What to Look for When Buying Sunglasses
It’s important to wear sunglasses that adequately protect your eyes from the sun’s harmful ultraviolet (UV) rays. Of course, you’ll want to buy shades that look good, too. The reason is simple: if you like your sunglasses, you’ll be more likely to wear them. So, don’t underestimate the style factor.
Aside from appearance, here are some important features to look for in sunglasses:
- Blockage of 99 to 100 percent of UVA and UVB rays – This is the single most important type of protection that sunglasses can provide for your eyes. Long-term exposure to UV light can lead to the development of cataracts and other eye growths, including cancer. Most sunglasses that are sold in the U.S. meet this requirement, regardless of their cost.
- Polarization – Polarized lenses can reduce reflected glare from sunlight that bounces off smooth surfaces, such as water, pavement and car windows. While this feature can be helpful for driving, fishing and boating, it is unrelated to UV light blockage. With that said, many polarized sunglasses are also designed to offer maximum UV protection.
- Lens color – A medium shade is most practical for daily wear. For use in mountaineering and other extremely bright conditions, darker or mirrored lenses may be more appropriate. Keep in mind, though, that lens color is unrelated to UV protection.
- Mirror coating – A mirror finish is a thin metallic coating layered over an ordinary lens. This can increase comfort by reducing the amount of light that enters your eyes, but it will not necessarily provide full protection against UV radiation.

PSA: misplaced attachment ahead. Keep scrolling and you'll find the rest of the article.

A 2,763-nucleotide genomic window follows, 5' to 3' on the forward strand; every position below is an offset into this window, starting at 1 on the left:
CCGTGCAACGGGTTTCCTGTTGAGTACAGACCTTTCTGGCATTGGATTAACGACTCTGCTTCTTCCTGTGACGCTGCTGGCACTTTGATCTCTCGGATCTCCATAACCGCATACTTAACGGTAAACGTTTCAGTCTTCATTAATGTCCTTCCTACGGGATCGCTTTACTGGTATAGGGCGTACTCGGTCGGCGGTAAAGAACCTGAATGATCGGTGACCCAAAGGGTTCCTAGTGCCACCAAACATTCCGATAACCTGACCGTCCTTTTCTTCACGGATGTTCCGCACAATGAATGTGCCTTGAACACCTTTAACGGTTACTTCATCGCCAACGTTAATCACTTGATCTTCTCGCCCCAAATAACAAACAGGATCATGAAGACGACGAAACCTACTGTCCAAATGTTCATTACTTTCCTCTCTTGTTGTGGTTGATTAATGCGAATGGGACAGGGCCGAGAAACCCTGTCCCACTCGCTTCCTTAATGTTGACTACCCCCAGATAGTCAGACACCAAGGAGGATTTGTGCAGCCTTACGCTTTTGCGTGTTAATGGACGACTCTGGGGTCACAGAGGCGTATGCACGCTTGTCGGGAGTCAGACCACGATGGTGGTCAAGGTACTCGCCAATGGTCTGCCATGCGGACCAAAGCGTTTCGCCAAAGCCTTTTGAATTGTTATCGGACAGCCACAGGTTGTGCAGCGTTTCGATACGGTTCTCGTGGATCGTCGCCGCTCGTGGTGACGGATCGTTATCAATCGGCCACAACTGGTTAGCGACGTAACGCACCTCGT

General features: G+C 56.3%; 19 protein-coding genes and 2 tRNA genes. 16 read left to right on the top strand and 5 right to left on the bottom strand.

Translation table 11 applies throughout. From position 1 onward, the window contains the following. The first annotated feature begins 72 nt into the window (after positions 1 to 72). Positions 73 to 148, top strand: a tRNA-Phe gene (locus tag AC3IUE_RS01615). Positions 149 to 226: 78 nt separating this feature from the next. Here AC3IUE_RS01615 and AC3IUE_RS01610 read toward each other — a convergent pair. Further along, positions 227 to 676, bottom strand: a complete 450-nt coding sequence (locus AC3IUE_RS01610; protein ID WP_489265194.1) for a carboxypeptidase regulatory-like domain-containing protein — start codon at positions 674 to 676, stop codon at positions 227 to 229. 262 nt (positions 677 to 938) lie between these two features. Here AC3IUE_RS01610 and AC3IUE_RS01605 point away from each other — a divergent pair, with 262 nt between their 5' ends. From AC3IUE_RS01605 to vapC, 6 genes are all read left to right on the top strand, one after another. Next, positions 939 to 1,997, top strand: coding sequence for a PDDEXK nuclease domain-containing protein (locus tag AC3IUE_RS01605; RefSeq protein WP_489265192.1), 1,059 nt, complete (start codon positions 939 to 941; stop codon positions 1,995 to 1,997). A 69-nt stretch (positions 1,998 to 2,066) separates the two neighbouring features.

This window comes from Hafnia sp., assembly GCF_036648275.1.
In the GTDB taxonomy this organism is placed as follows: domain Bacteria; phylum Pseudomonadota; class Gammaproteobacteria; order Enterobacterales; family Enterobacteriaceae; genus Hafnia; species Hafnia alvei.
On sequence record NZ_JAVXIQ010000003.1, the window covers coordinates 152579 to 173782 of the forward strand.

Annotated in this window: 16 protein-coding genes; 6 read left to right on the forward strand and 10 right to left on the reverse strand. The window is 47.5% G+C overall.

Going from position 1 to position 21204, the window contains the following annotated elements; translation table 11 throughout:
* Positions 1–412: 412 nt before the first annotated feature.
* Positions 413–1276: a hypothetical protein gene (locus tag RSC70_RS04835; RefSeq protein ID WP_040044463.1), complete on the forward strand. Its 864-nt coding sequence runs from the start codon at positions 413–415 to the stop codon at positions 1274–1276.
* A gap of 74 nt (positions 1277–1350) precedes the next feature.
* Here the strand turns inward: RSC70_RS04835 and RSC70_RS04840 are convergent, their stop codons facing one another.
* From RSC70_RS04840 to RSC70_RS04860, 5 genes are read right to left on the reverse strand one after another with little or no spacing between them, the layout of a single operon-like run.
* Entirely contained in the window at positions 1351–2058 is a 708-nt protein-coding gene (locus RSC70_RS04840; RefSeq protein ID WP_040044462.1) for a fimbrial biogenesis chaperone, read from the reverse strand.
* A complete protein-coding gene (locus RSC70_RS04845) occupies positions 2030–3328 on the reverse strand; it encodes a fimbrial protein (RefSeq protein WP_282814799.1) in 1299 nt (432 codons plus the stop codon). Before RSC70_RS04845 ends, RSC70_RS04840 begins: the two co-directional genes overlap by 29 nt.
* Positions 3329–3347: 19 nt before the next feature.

- Wraparound style – Large, wraparound sunglasses can help keep sunlight from shining around the frames and into your eyes, which can reduce the benefits of UV-protective lenses.
- Impact resistance – All sunglasses are required to meet impact standards established by the Federal Food and Drug Administration (FDA) for safety. While no lens is truly unbreakable, plastic lenses are less likely than glass lenses to shatter when hit by an object, such as a ball or stone. Polycarbonate plastic sunglasses are particularly durable, but also tend to scratch easily (if you choose this type of lens, look for a scratch-resistant coating).
- Photochromic – A photochromic lens will automatically darken in bright light (in about 30 seconds) and lighten in low light (in about five minutes). Photochromic lenses can also provide UV protection, but keep in mind that it will take time for them to adjust to different light conditions.
- Single gradient – Lenses that are permanently shaded dark on top and lighter on the bottom can reduce glare from the sky but allow you to see clearly below. This makes them particularly useful for driving.
- Double gradient – Lenses that are permanently shaded dark on the top and bottom and lighter in the middle are well-suited for sports and other activities where light tends to reflect upward off of water or snow, such as sailing or skiing.
The experts at Moffitt Cancer Center can provide you with additional information about the cancer risks associated with UV exposure, and how to protect your eyes and skin. If you have any concerns, you can request an appointment by calling 1-888-663-3488 or completing a new patient registration form online.